The series has been given a broadcast correct 1.78:1 aspect picture anamorphically enhanced for widescreen TVs. The entire series is shot using digital cameras, so the picture obviously looks like a home video; this is the desired effect for the POV shooting style and is thus in keeping with the show. Being digital the colours are bright and bold, over saturated in some cases, occasionally tending towards the blue or red in others. There are instances of contrast boosting in places also. Brightness and contrast are reasonably set hardly greying but the show is in no need of much picture depth. Detail level is quite good, rarely does the picture soften, there being decent edges even in the middle distance. Digitally there are no compression problems, neither did I spot any edge enhancement, and there is obviously no print damage. Little to get too excited about, the picture is functional in that it is clear and easy on the eye without any obvious blemishes, and looks like the digital video that it is.
Only a very basic Dolby Digital 2.0 surround track is available to choose, and like the picture is purely functional. Dialogue, the main sound of the track is always clear and precise free from distortion and hiss. There is not much range, very little bass and separation is limited. However, there is never any information lost, incidental music comes across with the most separation. There are very few, if any stereo effects, but again the series does not need them, for a dialogue heavy show everything is fine.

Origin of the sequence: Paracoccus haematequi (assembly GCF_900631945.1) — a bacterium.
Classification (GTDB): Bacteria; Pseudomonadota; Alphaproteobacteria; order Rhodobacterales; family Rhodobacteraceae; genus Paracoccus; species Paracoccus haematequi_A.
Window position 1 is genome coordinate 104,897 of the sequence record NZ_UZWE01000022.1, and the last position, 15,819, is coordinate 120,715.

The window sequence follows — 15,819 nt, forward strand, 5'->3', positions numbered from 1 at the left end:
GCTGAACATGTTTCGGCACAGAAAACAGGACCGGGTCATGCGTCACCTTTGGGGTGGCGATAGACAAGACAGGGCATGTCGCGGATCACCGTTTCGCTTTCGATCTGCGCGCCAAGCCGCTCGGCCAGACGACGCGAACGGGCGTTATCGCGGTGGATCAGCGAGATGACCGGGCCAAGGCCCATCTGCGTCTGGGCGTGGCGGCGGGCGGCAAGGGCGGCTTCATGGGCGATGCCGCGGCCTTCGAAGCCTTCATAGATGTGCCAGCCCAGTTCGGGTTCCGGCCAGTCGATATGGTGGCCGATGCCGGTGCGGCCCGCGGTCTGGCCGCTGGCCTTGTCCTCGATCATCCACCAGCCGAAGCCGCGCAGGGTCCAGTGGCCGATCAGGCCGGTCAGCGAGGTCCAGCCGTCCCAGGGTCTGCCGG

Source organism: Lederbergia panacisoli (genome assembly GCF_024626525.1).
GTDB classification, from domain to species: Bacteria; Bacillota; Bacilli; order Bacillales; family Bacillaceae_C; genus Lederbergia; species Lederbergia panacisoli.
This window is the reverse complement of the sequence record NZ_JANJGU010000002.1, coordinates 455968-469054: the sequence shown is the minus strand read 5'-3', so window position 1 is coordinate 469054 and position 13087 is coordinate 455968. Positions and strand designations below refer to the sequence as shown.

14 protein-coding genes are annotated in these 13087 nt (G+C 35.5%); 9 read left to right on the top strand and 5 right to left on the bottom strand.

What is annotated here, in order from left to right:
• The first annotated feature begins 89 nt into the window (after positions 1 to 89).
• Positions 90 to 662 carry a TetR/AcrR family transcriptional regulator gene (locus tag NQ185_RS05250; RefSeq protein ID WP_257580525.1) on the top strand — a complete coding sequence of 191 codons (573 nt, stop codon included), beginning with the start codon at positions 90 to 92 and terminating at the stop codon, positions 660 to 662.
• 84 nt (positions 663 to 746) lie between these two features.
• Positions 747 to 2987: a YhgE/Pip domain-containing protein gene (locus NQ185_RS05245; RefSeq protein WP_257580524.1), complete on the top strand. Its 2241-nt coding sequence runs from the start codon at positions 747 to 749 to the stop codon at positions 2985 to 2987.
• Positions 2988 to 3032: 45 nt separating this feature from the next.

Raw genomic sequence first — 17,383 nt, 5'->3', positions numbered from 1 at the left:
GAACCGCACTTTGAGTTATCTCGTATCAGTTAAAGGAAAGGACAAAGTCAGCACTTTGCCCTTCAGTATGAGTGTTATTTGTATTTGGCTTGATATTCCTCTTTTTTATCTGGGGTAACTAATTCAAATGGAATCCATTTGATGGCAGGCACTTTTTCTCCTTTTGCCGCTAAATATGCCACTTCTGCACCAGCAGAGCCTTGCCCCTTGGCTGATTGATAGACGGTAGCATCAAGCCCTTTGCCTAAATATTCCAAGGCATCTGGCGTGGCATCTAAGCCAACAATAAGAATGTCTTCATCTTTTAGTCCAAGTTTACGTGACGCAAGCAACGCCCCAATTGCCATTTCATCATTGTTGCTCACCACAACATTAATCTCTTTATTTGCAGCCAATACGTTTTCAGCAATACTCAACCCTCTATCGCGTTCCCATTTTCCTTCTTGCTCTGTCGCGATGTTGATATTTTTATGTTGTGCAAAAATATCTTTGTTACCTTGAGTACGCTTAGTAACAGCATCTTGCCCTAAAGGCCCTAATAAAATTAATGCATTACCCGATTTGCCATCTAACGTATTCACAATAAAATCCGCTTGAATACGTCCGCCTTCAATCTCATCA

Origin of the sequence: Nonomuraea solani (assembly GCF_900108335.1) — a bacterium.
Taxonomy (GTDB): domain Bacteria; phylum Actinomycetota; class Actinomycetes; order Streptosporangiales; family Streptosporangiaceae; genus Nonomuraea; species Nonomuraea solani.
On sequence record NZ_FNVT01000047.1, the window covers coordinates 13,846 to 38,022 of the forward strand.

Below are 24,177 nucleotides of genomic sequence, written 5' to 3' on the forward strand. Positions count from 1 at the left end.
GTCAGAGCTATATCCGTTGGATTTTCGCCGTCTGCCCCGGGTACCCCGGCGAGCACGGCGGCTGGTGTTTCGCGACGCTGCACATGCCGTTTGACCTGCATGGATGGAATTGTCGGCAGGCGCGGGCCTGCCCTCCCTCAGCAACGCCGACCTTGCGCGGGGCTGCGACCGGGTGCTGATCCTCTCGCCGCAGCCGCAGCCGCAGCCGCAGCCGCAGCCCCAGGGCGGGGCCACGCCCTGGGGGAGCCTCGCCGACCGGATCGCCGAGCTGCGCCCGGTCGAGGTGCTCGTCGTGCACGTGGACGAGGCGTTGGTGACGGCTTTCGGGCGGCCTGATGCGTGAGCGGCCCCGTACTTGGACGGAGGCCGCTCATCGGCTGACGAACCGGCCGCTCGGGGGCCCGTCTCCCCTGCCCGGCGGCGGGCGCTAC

Each episode is given a commentary by stars David Mitchell and Robert Webb and writers Jesse Armstrong and Sam Bain. The four have a good rapport and have plenty to say about the series in general and specific scenes in particular. Their enthusiasm and ribbing of each other is infectious and makes for an entertaining listen, even if the actual technical information is a little light.
Next up there are ten deleted scenes, some are extensions others are all new, but only run for a few minutes each. Even though there is no information about which episode they are from, or why they were excised, it is pretty easy to spot where they came from; as for there removal, I assume timing since there is nothing there to indicate otherwise.The making of featurette (called a documentary in the menu!) is extremely short, though it does manage to pack in a fair amount of information. Set up in four titles (find writers, rehearsals, filming and editing) of how to make a TV series it is a comical take on the serious business of creating the show. Only a one watch feature really.Finally there is Gog's film, this is the full version of the film that Jas is trying to score, screams filler to me.
Peep Show is pretty unique, its POV concept sets it apart from its peers while its characters are in keeping with them. The show is a situation comedy in the finite sense of the words, finding the tragedy in the comedy of life, and the two main leads are the perfect vehicle for finding it. As a DVD the package is adequate, the entire series with a decent enough picture and sound and a small smattering of watchable extras. I want to watch again and that in itself a recommendation.
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